How do I Become a Clinical Laboratory Scientist?

Clinical laboratory scientists are medical professionals who conduct tests on human tissue, blood, and fluid samples in order to detect disease, bacteria, and other abnormalities. Their work is critical in assisting doctors in determining the best treatment plan for patients. A bachelor’s degree in medical technology or biological science, as well as completion of a nationally accredited program, are typically required to become a clinical laboratory scientist. A clinical laboratory scientist may begin his or her career as a laboratory technician or assistant and progress through extensive on-the-job training to become a clinical laboratory scientist. In addition, some states and employers demand specific certification and licensing.

Bachelor’s degrees are commonly pursued aspiring clinical laboratory scientists at four-year universities. They frequently major in medical technology or a biological science related to it, such as chemistry or physiology. Students are taught in the classroom and in the laboratory about terminology, techniques, and equipment that will be used in their future careers. To gain a better understanding of data analysis, many students enroll in advanced mathematics and statistics courses.

Another option for someone interested in becoming a clinical laboratory scientist is to work as a laboratory technician or assistant first. An associate degree program from a community college, vocational school, or an accredited online program is usually required to become a laboratory technician. Laboratory technicians assist laboratory scientists with a variety of tasks, including collecting samples, setting up testing equipment, entering data, and cleaning the lab. Most dedicated laboratory technicians can become scientists after one to three years of training and experience.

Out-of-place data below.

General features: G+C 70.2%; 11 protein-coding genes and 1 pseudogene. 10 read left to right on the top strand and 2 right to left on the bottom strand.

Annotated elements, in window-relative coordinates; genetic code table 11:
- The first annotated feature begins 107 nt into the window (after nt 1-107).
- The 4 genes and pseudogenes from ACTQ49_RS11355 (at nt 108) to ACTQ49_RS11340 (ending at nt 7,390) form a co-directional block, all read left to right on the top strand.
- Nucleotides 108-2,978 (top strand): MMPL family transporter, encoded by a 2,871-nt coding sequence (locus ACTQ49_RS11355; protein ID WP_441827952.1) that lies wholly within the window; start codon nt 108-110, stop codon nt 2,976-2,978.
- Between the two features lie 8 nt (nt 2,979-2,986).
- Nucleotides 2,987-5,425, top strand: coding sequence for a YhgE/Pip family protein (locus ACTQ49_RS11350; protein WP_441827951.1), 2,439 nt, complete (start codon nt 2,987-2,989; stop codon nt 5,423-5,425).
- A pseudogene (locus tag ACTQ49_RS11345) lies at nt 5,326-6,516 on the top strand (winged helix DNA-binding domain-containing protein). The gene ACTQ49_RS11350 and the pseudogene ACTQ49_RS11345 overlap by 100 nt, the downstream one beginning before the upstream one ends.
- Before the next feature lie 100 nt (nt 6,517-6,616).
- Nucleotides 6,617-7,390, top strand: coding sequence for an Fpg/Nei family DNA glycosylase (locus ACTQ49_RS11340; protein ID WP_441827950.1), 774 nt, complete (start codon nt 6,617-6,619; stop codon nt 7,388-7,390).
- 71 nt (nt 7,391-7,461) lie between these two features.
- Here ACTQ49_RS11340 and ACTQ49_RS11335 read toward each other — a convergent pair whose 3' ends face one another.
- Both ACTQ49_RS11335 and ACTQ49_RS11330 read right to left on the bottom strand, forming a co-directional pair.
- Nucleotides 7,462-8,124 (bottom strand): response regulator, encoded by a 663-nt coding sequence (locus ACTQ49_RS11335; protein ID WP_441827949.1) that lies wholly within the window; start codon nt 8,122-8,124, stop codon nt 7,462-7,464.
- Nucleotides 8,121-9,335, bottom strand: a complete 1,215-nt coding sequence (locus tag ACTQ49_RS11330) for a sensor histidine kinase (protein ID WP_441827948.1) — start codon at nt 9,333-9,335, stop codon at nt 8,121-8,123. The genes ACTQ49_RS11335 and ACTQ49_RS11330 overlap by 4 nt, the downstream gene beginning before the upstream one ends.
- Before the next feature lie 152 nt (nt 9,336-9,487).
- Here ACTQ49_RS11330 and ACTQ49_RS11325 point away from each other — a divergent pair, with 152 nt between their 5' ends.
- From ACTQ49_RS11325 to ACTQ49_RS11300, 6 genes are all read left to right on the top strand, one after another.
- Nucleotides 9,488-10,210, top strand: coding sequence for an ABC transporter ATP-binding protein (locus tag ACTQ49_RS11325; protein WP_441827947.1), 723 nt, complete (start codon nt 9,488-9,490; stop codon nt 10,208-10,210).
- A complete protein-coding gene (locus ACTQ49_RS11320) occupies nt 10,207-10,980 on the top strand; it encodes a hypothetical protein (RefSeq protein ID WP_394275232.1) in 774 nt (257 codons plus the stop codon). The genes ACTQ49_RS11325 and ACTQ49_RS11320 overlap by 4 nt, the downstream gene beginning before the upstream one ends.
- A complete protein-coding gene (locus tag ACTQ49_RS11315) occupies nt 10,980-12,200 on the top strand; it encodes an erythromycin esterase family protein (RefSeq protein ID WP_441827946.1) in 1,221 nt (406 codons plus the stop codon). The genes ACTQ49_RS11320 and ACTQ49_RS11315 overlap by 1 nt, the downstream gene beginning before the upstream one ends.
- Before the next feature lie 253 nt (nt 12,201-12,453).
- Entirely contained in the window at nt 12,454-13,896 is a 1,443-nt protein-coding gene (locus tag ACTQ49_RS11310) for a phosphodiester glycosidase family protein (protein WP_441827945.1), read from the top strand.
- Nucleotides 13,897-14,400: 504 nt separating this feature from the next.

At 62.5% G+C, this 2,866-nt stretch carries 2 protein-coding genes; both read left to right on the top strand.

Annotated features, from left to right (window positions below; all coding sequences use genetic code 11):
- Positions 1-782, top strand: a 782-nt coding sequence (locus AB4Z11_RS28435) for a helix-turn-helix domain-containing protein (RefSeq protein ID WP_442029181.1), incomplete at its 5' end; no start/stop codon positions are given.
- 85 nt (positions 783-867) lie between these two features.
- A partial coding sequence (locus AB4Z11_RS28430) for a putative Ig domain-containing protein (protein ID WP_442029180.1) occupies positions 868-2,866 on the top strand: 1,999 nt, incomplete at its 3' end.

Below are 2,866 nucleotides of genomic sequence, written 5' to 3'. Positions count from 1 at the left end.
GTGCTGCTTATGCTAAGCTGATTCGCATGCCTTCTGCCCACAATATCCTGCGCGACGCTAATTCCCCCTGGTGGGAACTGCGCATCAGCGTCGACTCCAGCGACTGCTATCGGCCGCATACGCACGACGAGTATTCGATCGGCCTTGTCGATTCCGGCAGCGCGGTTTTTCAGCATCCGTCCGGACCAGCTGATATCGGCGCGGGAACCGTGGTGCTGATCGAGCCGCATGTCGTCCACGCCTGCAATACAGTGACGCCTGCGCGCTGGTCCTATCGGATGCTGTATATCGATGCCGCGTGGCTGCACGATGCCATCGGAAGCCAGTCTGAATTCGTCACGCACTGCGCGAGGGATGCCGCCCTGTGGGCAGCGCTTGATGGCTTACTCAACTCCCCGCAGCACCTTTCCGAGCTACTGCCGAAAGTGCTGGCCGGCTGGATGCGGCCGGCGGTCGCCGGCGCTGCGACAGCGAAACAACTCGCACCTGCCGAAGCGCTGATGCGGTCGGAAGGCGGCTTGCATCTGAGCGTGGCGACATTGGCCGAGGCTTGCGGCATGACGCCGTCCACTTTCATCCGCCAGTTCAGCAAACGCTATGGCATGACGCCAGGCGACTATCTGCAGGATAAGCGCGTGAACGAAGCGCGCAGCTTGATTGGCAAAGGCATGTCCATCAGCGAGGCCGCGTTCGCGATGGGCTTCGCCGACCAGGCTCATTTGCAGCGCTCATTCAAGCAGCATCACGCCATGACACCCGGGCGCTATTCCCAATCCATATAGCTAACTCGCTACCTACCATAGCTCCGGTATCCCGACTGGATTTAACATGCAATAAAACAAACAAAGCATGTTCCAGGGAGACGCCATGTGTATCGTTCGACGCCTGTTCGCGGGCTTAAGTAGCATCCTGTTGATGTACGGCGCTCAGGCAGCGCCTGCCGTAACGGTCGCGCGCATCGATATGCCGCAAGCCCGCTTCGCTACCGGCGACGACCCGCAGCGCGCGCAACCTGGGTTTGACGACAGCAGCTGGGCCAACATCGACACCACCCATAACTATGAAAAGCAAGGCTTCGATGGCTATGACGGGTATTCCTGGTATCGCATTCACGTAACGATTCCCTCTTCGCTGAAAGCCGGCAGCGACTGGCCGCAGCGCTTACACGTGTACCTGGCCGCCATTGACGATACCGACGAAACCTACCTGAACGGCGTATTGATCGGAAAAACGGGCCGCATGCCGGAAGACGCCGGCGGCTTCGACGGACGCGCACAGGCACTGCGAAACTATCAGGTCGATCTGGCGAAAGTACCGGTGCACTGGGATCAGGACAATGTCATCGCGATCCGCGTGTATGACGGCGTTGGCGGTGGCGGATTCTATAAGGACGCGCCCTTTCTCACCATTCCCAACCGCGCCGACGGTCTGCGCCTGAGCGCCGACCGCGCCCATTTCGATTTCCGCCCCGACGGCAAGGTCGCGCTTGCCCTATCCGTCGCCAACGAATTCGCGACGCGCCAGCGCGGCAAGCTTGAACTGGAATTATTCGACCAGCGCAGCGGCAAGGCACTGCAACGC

Before becoming a clinical laboratory scientist in the United States, aspiring scientists must usually complete a certification program offered the National Accrediting Agency for Clinical Laboratory Sciences (NAACLS). Many universities, hospitals, and health science institutes offer NAACLS programs. Many countries rely on NAACLS-like organizations to oversee national certification programs. Various professional organizations offer additional certification, which may be useful in gaining employment in clinical laboratories.

To work as a clinical laboratory scientist in many states and countries, you must first obtain a license. Although licensing requirements vary region, the majority of programs include comprehensive written exams covering laboratory procedures and medical terminology. Future clinical laboratory scientists should research the specific licensing, certification, and education requirements in their area before beginning their careers.